Grant said he wrote to dermatology associations asking them to conduct research on the possible brain effects of Accutane or urge Roche to undertake such studies. Receiving no response, he decided on an unusual scientific research program: He'd fund some study costs himself by selling two real estate properties he'd bought as part of his retirement portfolio.

He sought out scientific experts at universities in the USA, with the aim of prompting unprecedented research about Accutane. In Massachusetts, he made contact with the University of Massachusetts Medical School and the Eunice Kennedy Shriver Center. In Atlanta, he contacted Emory University.

Although rare, the move isn't unprecedented. Cure Autism Now is a group founded by families to raise funds and seek research that would help relatives suffering from the mysterious disorder. Similarly, Texas billionaire H. Ross Perot paid for research on illnesses afflicting U.S. soldiers who served in the 1991 Persian Gulf War.

So far, Grant funded two studies aimed at securing government grants for additional Accutane research. Results from one, published last April in the Proceedings of the National Academy of Sciences, showed that the active component of Accutane reduced cell creation in the brains of mice that had received clinical doses. In turn, that outcome appeared to impair the mice's ability to learn a maze task.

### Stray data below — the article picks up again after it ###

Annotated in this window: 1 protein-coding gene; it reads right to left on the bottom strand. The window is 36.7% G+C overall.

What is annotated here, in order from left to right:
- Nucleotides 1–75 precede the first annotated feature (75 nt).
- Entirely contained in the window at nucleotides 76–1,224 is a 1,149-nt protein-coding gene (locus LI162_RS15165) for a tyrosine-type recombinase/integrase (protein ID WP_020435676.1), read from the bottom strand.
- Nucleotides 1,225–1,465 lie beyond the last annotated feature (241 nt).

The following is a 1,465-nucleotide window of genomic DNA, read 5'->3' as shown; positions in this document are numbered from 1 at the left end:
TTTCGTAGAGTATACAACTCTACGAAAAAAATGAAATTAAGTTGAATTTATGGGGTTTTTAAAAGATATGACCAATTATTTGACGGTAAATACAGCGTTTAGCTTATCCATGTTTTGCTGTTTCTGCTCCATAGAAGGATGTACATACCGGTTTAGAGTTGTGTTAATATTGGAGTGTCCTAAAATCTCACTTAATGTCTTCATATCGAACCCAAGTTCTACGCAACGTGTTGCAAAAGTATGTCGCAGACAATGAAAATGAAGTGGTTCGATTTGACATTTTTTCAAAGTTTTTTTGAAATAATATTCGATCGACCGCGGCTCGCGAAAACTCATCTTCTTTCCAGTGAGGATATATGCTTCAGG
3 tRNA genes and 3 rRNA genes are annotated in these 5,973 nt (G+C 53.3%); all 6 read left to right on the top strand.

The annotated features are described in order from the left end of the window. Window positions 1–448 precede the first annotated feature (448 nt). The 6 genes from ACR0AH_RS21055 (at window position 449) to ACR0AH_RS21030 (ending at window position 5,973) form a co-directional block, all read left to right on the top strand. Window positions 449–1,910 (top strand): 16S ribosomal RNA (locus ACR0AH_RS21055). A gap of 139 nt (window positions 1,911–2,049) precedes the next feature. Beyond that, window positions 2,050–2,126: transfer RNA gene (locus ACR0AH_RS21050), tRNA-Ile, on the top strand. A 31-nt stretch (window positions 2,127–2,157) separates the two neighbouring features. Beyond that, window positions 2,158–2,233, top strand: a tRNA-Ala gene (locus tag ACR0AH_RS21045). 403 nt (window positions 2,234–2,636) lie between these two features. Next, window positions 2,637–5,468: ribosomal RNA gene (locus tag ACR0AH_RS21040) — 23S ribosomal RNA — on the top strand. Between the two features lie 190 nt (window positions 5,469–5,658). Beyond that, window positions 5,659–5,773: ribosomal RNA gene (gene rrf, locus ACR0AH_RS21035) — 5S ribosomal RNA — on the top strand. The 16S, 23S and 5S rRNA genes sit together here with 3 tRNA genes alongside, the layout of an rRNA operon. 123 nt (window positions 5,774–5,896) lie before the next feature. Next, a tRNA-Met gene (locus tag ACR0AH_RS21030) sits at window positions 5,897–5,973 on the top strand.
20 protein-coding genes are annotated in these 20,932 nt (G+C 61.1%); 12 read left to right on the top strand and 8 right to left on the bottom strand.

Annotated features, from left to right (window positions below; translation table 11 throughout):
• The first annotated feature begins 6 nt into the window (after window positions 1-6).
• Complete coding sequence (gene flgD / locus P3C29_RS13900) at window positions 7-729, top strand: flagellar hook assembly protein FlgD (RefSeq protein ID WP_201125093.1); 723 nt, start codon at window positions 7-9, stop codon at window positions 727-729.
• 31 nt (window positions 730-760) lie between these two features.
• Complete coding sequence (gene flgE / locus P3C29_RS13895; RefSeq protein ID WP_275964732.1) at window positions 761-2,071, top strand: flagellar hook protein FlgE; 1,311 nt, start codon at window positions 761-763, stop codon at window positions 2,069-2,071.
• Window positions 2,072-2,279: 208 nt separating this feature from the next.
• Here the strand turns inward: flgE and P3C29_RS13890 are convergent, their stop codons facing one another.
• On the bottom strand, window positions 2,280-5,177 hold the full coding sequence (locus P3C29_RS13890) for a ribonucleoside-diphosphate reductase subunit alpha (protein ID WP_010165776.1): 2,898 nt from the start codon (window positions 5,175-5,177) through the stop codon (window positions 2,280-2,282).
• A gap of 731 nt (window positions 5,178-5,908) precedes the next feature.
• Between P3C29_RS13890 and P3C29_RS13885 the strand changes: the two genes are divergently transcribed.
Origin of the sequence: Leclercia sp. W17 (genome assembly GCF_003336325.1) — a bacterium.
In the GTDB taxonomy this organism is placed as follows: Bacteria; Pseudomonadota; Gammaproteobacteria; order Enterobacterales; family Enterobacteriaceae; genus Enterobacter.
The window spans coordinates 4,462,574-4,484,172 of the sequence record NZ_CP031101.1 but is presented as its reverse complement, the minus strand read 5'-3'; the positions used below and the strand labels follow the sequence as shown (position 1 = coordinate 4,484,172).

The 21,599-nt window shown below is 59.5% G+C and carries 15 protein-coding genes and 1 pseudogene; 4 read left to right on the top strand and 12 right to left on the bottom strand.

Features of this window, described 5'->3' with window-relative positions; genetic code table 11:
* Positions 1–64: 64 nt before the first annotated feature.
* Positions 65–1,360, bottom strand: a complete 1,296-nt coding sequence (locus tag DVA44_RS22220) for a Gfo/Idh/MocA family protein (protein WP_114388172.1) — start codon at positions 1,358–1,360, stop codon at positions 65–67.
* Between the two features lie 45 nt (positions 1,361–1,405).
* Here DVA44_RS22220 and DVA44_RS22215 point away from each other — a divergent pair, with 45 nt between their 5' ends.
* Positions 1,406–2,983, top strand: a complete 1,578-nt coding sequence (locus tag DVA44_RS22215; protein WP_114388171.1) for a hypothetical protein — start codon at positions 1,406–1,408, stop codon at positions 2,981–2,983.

Could the medication have a similar effect on the human brain? "We can suggest it is a possibility, but we can't say that's the case absolutely," said Peter McCaffery, a University of Massachusetts Medical School researcher who worked on the project.

The second study is undergoing scientific peer review, a vetting process designed to spot any weaknesses or mistakes, in preparation for March publication in the American Journal of Psychiatry. Twenty-eight acne sufferers underwent initial brain scans, along with psychological tests that ruled out any connection between their acne and whether they felt depressed.

For four months, the patients received either Accutane or an antibiotic. New scans conducted on the group afterward showed the Accutane patients had decreased activity in an area of the brain thought to be involved with regulating mood.